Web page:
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Opinion

Frank Chavez, 66

FROM THE STANDS - Domini M. Torrevillas - The Philippine Star

Frank Ibrado Chavez, one of the country’s colorful litigation lawyers, passed away Saturday from a stroke.

Frank, a nattily dressed practitioner,  is well remembered not only by his well-to-do clients, but also by struggling journalists whom he defended for free, journalists who were besieged with libel suits during the Marcos regime. I was one of those journalists.

Frank was born in Bateria, Sagay, Negros Occidental on Feb. 6, 1947. Frank obtained a bachelor of laws, cum laude, from the University of the Philippines in 1971. He was named one of the Ten Outstanding Young Men (TOYM) of the Philippines for law and human rights. He served as the youngest Solicitor General from 1987 to 1992 during the term of President Corazon Aquino. He was a founding partner of the Chavez Miranda Aseoche Law Offices, and  founder of Operation Clean Hands, Inc., an anti-corruption association of lawyers. Records show him as a master in the art of litigation, contributing 70 cases to Philippine jurisprudence through decisions promulgated by the Supreme Court.

Among Attorney  Chavez’s numerous distinctions is the “Tribune of the People,” a lifetime achievement award given by the National Union of People’s Lawyers and the Senate minority bloc led by Senators  Aquilino Q. Pimentel Jr., Manuel B. Villar and Francis Pangilinan. The conferment was in recognition of his unwavering fight for nearly 40  years for freedom, justice, human rights, honesty in government service and constitutional advocacy — espousing public interest cases and the cause of the poor, the needy and the oppressed.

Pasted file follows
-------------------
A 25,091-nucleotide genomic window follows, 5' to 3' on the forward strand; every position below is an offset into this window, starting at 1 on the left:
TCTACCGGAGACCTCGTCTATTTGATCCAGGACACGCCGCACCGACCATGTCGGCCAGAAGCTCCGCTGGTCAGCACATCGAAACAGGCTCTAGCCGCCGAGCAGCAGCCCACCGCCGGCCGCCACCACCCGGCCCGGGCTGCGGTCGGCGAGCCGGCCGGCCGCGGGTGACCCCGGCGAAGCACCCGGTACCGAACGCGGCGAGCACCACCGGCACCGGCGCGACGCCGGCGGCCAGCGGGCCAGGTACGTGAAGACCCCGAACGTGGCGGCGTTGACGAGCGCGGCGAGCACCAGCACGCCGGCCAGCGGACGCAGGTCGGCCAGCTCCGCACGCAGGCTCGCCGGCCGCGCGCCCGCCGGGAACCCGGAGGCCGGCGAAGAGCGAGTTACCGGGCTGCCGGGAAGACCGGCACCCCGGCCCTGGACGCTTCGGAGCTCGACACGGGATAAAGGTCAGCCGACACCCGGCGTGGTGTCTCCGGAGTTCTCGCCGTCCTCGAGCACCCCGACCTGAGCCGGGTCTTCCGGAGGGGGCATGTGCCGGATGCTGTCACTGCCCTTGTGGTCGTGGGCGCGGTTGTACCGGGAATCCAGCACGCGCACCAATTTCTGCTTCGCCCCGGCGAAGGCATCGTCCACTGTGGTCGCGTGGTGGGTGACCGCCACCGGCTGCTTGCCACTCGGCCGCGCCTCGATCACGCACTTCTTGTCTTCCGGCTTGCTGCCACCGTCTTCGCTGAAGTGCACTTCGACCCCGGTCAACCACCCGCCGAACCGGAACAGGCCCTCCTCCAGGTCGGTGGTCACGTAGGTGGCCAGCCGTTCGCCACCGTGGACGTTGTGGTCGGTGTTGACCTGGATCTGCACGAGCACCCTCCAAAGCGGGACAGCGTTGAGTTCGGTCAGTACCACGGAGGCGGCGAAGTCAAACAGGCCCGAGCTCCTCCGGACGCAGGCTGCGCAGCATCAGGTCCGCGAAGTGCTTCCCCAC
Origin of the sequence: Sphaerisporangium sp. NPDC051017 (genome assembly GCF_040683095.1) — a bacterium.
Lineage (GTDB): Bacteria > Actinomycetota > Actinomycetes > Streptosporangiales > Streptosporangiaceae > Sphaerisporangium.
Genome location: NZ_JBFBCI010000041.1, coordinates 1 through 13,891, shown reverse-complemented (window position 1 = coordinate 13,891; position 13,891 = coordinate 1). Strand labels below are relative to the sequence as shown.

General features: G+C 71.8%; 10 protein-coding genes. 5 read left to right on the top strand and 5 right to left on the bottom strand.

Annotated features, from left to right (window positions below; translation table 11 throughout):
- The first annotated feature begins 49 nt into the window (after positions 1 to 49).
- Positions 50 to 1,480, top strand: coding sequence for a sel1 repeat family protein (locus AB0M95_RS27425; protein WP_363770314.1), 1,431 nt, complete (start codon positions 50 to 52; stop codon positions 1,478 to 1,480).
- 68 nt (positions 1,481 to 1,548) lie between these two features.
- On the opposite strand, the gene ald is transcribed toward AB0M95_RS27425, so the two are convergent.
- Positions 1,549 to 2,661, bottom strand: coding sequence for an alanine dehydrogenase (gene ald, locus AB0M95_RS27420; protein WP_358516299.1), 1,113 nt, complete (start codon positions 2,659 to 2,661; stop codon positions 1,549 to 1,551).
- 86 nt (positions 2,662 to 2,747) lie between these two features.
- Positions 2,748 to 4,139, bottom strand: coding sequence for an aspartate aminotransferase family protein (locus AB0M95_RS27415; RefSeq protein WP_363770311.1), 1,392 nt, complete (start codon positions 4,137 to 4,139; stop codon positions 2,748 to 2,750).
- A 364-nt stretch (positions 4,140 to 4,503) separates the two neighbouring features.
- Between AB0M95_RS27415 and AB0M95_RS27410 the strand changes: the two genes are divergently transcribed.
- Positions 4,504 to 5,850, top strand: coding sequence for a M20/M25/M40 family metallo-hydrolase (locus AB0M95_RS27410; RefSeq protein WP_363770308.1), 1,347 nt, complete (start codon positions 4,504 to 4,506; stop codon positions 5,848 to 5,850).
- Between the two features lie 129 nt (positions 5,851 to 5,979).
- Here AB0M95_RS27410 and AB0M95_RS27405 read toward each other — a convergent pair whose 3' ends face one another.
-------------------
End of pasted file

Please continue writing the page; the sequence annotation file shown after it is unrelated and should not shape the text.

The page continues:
Among the prominent personalities who wrote about Frank when he was wowing attendees with his dramatic style and mastery of facts at  court hearings was the late Telecommunication Undersecretary Josie Lichauco. She wrote, “There are other fascinating facets to the Chavez persona, but I am certain one phase of his life from which he has drawn great strength were those days when, as a student, due to lack of finances, he was unable to purchase a single law textbook but still managed to graduate cum laude; when, as a self-supporting student he worked as a printing press proofreader; and before this, in 1967, as a student demonstrator, with fortunately an avocado tree nearby. While in hiding with his compatriots, he survived on avocados for a couple of days.”